However, I will note here that the FreeSWITCH Wiki has a page of SIP Provider Examples that might be useful if you are trying to connect to a commercial provider.  Note, however, that such examples might not be directly applicable to FusionPBX without a bit of tweaking, and also some of them may be out of date.  Keep in mind that I’m just starting out with FusionPBX, so I’m taking one thing at a time.

To start with, go to Accounts|Gateways from the main menu, and on the next page click on the Add icon.  It will bring up a window similar to this:

FusionPBX Gateway Edit page

Note that I am not registering with the Asterisk server because there is no need to do so in this case. As much as some of you may think I am an expert in this stuff, I’m not, and it mystifies me why sometimes registration is required and sometimes it isn’t, but in this case it isn’t. Also, when I took the above screenshot I neglected to fill in a Gateway Description, but if you plan to have more than one or two gateways you will probably want to make sure you put something in that field to help you pick the correct one from the list of gateways that you see when accessing Accounts|Gateways.

Note that what you pick as a username here will be used as the trunk name on the Asterisk server, so keep that in mind when choosing a username.  Conversely, I made the Gateway name the same as the username on the Asterisk trunk.  I don’t know if that’s required in FusionPBX or not, but it help keep things simple in any case.  The password here will match the secret in the Asterisk trunk configuration.

Now let’s look at the Asterisk side of things.  Using “The Software I Have Come To Hate” (and one of the motivations for me taking another look at FusionPBX), I set up a new trunk and gave it the trunk name newfusion (which needs to be put in both “Trunk Name” fields).  The ONLY other thing I filled in was the PEER details, which look like this.  I am not saying these settings are 100 percent correct or that all are necessary, but they worked for me:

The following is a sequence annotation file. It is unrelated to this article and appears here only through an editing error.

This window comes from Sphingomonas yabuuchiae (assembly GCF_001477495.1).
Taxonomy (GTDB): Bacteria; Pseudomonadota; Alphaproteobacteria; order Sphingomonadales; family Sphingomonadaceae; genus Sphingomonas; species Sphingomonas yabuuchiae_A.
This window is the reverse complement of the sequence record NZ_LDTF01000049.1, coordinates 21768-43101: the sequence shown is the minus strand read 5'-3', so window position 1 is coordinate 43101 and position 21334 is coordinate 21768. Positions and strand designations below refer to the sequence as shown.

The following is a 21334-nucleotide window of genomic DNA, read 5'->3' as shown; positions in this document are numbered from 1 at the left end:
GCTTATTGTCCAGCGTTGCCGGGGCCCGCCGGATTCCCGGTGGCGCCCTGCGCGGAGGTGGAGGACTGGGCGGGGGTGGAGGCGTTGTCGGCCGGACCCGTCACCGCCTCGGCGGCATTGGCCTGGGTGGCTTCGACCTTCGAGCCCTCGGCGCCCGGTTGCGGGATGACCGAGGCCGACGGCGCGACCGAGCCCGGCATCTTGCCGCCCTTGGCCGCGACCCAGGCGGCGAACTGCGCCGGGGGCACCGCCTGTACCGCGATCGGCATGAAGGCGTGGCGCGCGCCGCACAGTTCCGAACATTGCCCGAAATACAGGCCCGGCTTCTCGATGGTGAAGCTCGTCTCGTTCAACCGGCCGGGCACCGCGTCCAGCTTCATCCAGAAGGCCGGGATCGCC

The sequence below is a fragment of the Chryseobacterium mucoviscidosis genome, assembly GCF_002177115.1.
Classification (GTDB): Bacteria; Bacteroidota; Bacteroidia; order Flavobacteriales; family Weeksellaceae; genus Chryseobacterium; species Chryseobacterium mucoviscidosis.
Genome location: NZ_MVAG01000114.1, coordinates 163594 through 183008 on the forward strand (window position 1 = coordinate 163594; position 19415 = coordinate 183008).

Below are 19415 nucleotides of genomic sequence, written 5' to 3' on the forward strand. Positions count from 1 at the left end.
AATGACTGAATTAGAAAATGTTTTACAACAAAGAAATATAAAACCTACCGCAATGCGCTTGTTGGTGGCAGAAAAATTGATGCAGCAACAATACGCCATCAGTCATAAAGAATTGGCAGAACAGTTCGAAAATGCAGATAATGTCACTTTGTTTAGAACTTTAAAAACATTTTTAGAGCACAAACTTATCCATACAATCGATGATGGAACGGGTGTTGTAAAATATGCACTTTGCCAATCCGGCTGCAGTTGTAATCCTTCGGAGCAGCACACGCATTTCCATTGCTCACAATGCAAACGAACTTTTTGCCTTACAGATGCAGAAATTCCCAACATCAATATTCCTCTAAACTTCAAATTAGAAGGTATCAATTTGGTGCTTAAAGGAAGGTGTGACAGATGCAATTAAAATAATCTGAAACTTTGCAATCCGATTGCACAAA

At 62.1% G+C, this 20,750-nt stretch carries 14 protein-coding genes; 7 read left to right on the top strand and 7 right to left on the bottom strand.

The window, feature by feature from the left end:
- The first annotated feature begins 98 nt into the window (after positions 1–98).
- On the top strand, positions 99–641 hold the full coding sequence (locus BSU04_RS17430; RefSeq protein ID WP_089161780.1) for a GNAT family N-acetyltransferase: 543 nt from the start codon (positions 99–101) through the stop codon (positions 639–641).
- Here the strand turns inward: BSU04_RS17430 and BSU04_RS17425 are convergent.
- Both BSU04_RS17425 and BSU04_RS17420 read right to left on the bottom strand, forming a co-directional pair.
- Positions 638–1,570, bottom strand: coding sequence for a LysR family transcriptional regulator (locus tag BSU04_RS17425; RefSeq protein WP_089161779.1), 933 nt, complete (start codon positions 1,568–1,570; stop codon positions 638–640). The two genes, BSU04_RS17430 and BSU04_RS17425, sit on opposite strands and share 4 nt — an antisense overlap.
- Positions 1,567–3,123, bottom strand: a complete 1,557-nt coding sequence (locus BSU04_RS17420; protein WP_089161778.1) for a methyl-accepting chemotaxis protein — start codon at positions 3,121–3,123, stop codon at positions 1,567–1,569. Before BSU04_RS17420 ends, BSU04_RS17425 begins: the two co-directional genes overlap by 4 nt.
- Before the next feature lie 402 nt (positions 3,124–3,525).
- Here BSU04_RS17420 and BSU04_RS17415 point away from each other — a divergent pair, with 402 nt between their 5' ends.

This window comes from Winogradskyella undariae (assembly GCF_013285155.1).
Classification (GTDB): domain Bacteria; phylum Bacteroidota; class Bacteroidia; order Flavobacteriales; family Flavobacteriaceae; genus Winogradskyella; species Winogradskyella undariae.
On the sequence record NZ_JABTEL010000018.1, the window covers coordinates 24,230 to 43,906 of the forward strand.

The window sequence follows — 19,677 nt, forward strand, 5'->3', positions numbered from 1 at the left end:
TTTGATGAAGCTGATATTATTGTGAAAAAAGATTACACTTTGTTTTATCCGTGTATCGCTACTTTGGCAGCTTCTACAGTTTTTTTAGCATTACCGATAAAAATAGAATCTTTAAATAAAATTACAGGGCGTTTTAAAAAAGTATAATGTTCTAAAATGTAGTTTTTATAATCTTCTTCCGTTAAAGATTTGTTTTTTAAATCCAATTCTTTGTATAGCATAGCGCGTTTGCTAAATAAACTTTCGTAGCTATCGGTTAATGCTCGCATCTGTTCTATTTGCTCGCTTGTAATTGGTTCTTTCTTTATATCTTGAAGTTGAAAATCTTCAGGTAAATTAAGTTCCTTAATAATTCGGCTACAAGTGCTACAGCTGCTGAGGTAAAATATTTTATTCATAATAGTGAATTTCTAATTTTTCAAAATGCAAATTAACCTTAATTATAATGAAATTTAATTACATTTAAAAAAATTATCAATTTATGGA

Just so you know, I gave munged the network addresses in these examples, so even though they appear to be on the same network, in reality they were on two different networks.  The main things to keep in mind are:

The host address and the first part of the permit address must be the same.  The permit and deny fields are a security measure that can be used as long as the FusionPBX server is on a static IP address.  I only allow ulaw connections between the servers but obviously you can allow other codecs if you like.  I set the context to from-internal because I wanted the two servers to be able to pass calls between extensions as if they were on the same server, but if the connection is from an “outside” server that’s not part of your organization then you should use from-trunk instead, particularly if you have any concerns about the other server attempting to pass unwanted traffic through your Asterisk server (remember, using “from-internal” basically grants all the calling privileges that a user on the Asterisk server would have).